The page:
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Are Muslim Immigrants Different in Terms of Cultural Integration?

  • Bisin, Alberto

    ()

    (New York University)

  • Patacchini, Eleonora

    ()

    (Cornell University)

  • Verdier, Thierry

    ()

    (Paris School of Economics)

  • Zenou, Yves

    ()

    (Stockholm University)

Using the UK Fourth National Survey of Ethnic Minorities, we explore the determinants of religious identity for Muslims and non-Muslims. We find that Muslims integrate less and more slowly than non-Muslims. A Muslim born in the UK and having spent there more than 50 years shows a comparable level of probability of having a strong religious identity than a non-Muslim just arrived in the country. Furthermore, Muslims seem to follow a different integration pattern than other ethnic and religious minorities. Specifically, high levels of income as well as high on-the-job qualifications increase the Muslims’ sense of identity. We also find no evidence that segregated neighborhoods breed intense religious and cultural identities for ethnic minorities, especially for Muslims. This result casts doubts on the foundations of the integration policies in Europe.

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Paper provided by Institute for the Study of Labor (IZA) in its series IZA Discussion Papers with number 3006.

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Length: 23 pages
Date of creation: Aug 2007
Date of revision:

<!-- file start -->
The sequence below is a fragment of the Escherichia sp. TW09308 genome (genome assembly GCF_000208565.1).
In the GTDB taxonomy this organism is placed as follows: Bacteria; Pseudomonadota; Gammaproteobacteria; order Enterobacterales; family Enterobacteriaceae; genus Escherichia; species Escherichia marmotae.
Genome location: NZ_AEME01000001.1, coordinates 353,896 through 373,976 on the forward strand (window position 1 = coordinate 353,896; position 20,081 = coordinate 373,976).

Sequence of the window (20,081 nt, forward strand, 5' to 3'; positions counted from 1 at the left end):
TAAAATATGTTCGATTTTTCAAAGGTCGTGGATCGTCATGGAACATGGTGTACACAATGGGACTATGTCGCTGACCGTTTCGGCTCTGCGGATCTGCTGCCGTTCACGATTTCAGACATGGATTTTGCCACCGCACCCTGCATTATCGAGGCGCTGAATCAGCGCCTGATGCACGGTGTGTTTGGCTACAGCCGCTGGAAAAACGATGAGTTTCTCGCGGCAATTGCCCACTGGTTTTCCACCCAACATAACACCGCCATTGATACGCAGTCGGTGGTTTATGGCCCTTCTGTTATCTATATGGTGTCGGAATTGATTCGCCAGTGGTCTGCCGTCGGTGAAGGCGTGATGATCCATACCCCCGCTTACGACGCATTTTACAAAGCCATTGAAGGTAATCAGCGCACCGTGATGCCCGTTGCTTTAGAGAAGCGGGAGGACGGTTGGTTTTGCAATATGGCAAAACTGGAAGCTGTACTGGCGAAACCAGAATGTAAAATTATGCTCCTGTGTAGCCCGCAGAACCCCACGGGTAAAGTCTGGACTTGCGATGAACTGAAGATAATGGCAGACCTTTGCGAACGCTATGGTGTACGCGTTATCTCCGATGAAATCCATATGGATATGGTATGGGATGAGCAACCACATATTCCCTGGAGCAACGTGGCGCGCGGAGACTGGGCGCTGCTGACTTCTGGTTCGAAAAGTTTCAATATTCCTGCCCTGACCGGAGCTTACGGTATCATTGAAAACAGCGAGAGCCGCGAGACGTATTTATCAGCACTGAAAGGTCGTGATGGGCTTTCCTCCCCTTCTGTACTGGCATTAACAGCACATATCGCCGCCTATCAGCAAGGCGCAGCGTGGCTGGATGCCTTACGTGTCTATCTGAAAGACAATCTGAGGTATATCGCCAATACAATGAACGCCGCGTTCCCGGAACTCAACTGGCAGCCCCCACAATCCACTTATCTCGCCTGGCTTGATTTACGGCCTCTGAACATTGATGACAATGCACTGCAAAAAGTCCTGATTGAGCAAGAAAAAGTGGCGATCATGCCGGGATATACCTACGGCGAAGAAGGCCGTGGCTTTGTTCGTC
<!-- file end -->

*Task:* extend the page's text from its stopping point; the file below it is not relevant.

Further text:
Publication status: published in: Journal of the European Economic Association, 2008, 6 (2-3), 445 - 456
Handle: RePEc:iza:izadps:dp3006
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  1. Amelie Constant & Liliya Gataullina & Klaus F. Zimmermann & Laura Zimmermann, 2006. "Clash of Cultures: Muslims and Christians in the Ethnosizing Process," Discussion Papers of DIW Berlin 628, DIW Berlin, German Institute for Economic Research.
  2. Alberto Bisin & Giorgio Topa & Thierry Verdier, 2004. "Religious Intermarriage and Socialization in the United States," Journal of Political Economy, University of Chicago Press, vol. 112(3), pages 615-664, June.
  3. Alan Manning & Sanchari Roy, 2007. "Culture clash or culture club? The identity and attitudes of immigrants in Britain," LSE Research Online Documents on Economics 19729, London School of Economics and Political Science, LSE Library.
  4. Roland G. Fryer, Jr. & Paul Torelli, 2005. "An Empirical Analysis of 'Acting White'," NBER Working Papers 11334, National Bureau of Economic Research, Inc.
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